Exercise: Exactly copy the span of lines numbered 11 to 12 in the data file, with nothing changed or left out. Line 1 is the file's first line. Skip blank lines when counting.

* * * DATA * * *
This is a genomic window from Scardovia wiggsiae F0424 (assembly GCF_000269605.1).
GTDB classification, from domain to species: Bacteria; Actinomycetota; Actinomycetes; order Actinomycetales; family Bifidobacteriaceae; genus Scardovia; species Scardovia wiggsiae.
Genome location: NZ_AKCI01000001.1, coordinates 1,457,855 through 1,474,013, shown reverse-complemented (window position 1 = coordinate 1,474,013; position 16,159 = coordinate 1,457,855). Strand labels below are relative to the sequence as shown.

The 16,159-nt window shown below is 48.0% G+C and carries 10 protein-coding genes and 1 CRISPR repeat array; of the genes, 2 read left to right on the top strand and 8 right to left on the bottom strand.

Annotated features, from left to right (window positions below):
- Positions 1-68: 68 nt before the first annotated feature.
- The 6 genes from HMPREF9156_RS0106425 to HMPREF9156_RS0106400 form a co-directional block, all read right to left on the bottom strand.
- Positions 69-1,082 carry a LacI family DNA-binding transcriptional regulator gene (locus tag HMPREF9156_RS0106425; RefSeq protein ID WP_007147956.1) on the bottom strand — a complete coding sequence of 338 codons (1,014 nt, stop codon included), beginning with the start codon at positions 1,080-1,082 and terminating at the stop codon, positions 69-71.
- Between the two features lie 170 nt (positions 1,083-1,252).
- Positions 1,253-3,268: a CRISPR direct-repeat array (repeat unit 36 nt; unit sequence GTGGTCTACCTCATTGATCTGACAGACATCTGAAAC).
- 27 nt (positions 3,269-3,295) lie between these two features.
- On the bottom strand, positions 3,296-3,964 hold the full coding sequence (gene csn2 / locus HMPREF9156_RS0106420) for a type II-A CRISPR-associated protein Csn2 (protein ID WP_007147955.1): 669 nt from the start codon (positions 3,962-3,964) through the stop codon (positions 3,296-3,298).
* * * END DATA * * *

- 27 nt (positions 3,269-3,295) lie between these two features.
- On the bottom strand, positions 3,296-3,964 hold the full coding sequence (gene csn2 / locus HMPREF9156_RS0106420) for a type II-A CRISPR-associated protein Csn2 (protein ID WP_007147955.1): 669 nt from the start codon (positions 3,962-3,964) through the stop codon (positions 3,296-3,298).